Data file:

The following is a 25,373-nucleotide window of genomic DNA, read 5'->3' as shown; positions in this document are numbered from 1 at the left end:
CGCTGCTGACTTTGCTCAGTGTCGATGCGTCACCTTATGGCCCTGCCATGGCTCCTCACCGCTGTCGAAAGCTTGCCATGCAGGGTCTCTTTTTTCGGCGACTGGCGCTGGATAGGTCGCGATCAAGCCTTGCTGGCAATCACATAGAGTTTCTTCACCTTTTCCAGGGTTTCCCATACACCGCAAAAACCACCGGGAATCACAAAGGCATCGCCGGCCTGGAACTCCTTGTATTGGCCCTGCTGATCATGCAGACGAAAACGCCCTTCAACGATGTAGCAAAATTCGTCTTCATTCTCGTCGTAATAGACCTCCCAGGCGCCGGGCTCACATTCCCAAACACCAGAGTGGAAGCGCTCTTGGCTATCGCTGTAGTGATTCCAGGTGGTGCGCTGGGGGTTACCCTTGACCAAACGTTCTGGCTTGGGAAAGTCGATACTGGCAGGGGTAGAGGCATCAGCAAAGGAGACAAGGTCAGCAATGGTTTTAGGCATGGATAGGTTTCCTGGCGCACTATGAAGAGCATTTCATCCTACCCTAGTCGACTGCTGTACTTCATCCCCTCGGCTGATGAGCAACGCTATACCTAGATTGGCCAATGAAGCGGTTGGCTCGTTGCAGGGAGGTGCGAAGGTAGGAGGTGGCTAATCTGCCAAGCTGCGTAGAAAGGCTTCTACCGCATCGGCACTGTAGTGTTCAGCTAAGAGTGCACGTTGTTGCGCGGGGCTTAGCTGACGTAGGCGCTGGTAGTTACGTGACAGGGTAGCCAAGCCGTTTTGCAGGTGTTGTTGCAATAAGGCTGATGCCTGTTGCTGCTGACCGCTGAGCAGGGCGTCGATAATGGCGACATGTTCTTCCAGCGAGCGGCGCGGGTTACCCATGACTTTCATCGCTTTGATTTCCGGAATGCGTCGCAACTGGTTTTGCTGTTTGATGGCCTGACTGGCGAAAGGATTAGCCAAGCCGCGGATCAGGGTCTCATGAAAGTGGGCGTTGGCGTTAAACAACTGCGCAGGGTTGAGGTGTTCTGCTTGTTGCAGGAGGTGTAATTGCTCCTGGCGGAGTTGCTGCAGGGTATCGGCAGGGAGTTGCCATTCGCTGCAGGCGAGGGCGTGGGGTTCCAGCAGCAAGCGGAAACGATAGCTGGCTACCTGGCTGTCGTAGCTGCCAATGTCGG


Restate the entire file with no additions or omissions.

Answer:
The following is a 25,373-nucleotide window of genomic DNA, read 5'->3' as shown; positions in this document are numbered from 1 at the left end:
CGCTGCTGACTTTGCTCAGTGTCGATGCGTCACCTTATGGCCCTGCCATGGCTCCTCACCGCTGTCGAAAGCTTGCCATGCAGGGTCTCTTTTTTCGGCGACTGGCGCTGGATAGGTCGCGATCAAGCCTTGCTGGCAATCACATAGAGTTTCTTCACCTTTTCCAGGGTTTCCCATACACCGCAAAAACCACCGGGAATCACAAAGGCATCGCCGGCCTGGAACTCCTTGTATTGGCCCTGCTGATCATGCAGACGAAAACGCCCTTCAACGATGTAGCAAAATTCGTCTTCATTCTCGTCGTAATAGACCTCCCAGGCGCCGGGCTCACATTCCCAAACACCAGAGTGGAAGCGCTCTTGGCTATCGCTGTAGTGATTCCAGGTGGTGCGCTGGGGGTTACCCTTGACCAAACGTTCTGGCTTGGGAAAGTCGATACTGGCAGGGGTAGAGGCATCAGCAAAGGAGACAAGGTCAGCAATGGTTTTAGGCATGGATAGGTTTCCTGGCGCACTATGAAGAGCATTTCATCCTACCCTAGTCGACTGCTGTACTTCATCCCCTCGGCTGATGAGCAACGCTATACCTAGATTGGCCAATGAAGCGGTTGGCTCGTTGCAGGGAGGTGCGAAGGTAGGAGGTGGCTAATCTGCCAAGCTGCGTAGAAAGGCTTCTACCGCATCGGCACTGTAGTGTTCAGCTAAGAGTGCACGTTGTTGCGCGGGGCTTAGCTGACGTAGGCGCTGGTAGTTACGTGACAGGGTAGCCAAGCCGTTTTGCAGGTGTTGTTGCAATAAGGCTGATGCCTGTTGCTGCTGACCGCTGAGCAGGGCGTCGATAATGGCGACATGTTCTTCCAGCGAGCGGCGCGGGTTACCCATGACTTTCATCGCTTTGATTTCCGGAATGCGTCGCAACTGGTTTTGCTGTTTGATGGCCTGACTGGCGAAAGGATTAGCCAAGCCGCGGATCAGGGTCTCATGAAAGTGGGCGTTGGCGTTAAACAACTGCGCAGGGTTGAGGTGTTCTGCTTGTTGCAGGAGGTGTAATTGCTCCTGGCGGAGTTGCTGCAGGGTATCGGCAGGGAGTTGCCATTCGCTGCAGGCGAGGGCGTGGGGTTCCAGCAGCAAGCGGAAACGATAGCTGGCTACCTGGCTGTCGTAGCTGCCAATGTCGG